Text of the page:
by Katherine K. Chen
27th April 2022

I am writing these words in my scyborgian capacity, in the hopes of reaching other scyborgs, which could include you. This is an exploratory mission to help readers such as yourself who wish to rethink conventional organisational practices.

What is a scyborg? la paperson’s (2017) term scyborg combines s- for ‘systems’ and feminist Donna Haraway’s ‘cyborg’, highlighting how agents are ‘embedded in an assemblage of machines’ that form connections through everyday activities. Thus, by reading these words in this article, you have connected with me within larger assemblages of universities and publication systems. You might start to develop or enhance your own scyborgian powers by perusing my article ‘Learning how to be a scyborg: How prefigurative organisations can promote capacity to decolonialise organisations’. By reading this article, you can understand how to repurpose colonial practices for new ends, including decolonising organisations so that they serve traditionally less advantaged stakeholders, in the US including, but not exclusive to, indigenous peoples dispossessed from their lands, peoples descended from enslaved ancestors, and persons minoritised because of their sexual and gender identities.

Using my experiences of comparing and applying practices learned from Agile Learning Center-NYC (ALC-NYC), a small, democratic school located in New York City, to other organisations, my article highlights how liberatory organisations can promote the transformation of other organisational settings. When I originally carried out the study underlying this article, I thought I would be writing a conventional organisational ethnography of ALC-NYC’s democratic practices, akin to my ethnography of the organisation behind the annual Burning Man event. However, as the ongoing pandemic upended taken-for-granted practices that stabilise conventional organisations, I unexpectedly encountered opportunities to compare how various organisations – including my child’s school, my university and a professional association – have adapted to shifting policies. While these adaptions involve struggles, they also create spaces for members to envision alternative paths. Moreover, this time period revealed how my years of training and observing at ALC-NYC prepared me to navigate organisations that rely upon more conventional, colonialist practices. This article thus documents the spill-over effects of my research.

To briefly summarise, my article documents three ways in which scyborgs can practise change towards decolonisation, acquired from my time testing and applying practices learned from ALC-NYC. One path is to assert boundaries to support mutual growth, rather than deplete members in one-sided relationships of frustrated or stunted expectations. Another way is to make visible and thereby valued the otherwise hidden work that keeps organisations running. A third practice is to focus upon cultivating deeper relations, rather than counting numbers of relations.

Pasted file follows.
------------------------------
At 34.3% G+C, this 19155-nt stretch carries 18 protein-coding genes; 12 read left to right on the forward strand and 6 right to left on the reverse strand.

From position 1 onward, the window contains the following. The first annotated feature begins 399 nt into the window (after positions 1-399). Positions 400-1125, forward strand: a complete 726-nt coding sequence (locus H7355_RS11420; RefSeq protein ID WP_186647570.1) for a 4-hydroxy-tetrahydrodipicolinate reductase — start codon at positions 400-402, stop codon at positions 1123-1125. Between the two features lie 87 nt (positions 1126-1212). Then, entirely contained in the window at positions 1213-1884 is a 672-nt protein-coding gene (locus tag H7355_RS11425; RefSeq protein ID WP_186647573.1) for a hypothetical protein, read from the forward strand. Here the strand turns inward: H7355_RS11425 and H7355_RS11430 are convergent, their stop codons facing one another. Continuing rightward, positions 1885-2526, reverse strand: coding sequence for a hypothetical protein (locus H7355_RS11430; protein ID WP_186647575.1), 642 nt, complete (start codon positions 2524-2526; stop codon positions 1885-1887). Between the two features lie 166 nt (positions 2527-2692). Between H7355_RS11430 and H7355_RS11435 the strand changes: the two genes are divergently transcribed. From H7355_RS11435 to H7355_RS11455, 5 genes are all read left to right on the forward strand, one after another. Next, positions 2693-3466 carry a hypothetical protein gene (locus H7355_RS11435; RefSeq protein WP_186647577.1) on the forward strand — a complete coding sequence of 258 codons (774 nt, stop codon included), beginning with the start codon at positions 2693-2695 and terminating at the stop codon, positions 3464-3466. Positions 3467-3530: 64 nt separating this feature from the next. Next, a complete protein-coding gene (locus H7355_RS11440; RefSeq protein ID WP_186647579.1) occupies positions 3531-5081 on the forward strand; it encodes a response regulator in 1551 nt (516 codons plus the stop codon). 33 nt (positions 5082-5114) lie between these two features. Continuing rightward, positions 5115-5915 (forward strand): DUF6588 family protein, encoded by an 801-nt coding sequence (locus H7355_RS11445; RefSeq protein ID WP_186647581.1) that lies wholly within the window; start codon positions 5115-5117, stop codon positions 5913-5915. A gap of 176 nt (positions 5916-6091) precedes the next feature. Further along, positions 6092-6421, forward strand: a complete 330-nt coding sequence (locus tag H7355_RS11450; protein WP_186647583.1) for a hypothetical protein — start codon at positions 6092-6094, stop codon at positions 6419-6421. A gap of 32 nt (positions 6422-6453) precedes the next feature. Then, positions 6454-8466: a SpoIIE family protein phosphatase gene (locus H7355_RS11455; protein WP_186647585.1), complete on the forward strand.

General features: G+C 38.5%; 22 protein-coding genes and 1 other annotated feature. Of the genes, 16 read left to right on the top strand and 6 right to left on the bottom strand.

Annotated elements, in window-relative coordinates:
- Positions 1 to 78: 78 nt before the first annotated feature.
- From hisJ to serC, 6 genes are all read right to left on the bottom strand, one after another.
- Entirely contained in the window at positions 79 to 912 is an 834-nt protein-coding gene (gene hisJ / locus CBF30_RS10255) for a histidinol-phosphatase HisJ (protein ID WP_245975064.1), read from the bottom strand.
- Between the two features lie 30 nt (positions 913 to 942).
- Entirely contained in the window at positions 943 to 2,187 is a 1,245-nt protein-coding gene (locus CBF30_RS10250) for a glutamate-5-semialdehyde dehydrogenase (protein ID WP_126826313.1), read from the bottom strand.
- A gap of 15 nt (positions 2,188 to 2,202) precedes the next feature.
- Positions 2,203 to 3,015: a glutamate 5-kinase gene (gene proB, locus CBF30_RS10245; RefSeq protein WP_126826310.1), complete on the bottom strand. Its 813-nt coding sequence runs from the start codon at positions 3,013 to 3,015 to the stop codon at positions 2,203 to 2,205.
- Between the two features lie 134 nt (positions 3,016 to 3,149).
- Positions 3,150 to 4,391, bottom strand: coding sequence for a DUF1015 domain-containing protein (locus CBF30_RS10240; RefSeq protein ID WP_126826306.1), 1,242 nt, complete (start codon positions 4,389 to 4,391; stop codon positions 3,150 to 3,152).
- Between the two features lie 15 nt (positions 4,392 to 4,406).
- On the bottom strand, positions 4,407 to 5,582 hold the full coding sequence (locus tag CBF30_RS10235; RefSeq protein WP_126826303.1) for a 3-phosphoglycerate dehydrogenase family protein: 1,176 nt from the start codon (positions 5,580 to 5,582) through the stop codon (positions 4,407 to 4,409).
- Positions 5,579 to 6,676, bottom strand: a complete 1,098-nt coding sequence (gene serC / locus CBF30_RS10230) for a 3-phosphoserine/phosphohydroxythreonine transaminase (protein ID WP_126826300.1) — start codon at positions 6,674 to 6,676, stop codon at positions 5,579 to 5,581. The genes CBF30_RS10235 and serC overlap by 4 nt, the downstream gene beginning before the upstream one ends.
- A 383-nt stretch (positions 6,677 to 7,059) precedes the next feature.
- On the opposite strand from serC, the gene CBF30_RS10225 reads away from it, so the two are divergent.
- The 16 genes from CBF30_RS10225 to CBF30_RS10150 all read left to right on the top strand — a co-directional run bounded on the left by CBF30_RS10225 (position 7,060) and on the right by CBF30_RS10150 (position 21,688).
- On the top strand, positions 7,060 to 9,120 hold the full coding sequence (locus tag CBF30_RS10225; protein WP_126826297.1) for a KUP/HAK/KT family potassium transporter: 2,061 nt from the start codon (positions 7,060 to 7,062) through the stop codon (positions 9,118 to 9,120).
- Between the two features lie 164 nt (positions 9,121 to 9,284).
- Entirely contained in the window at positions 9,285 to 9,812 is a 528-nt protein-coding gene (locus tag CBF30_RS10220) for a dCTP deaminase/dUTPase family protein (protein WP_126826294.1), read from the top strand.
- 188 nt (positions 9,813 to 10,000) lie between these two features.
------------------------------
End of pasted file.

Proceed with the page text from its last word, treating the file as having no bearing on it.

When I originally wrote this article in 2021, like many others I hoped that by 2022, the pandemic would no longer be the main worry in everyday life. As we now know, the ongoing pandemic and the war in Ukraine and its reverberating displacement, death and devastation have bifurcated our attentions, intensifying uncertainties alongside past state violence and state retreat. My article’s characterisation of these times as ‘monkey paw years’, in which wishes are granted in horrific ways, especially upon those we love, has proven to be too accurate. These all underscore the urgent need to reorient our institutions towards desired futures.

Am I still as ready as I thought I was when writing that article, to deploy scyborgian powers while many of us experience unfathomable grief and loss, some of which will go unacknowledged, literally and figuratively buried? We are in the unknown, where we could reproduce past missteps or forge new paths that break from our colonialist pasts. What I do know, for now, is that I am continuing my weekly bookchat, a book club and check-in, where I can discuss texts and make sense of unfolding organisational, local and world events with Abby, the co-director of ALC-NYC, and other participants. This one constancy during the past several years is where I can align my scyborgian self in connection with other scyborgs. I hope after reading my article that you, too, can find those connections and like me, report on how these are bringing about change.

Katherine K. Chen, Department  of Sociology, the City College of New York and Graduate Center, CUNY.


Read the author’s article ‘Learning how to be a scyborg: how prefigurative organisations can promote capacity to decolonialise organisations’ here

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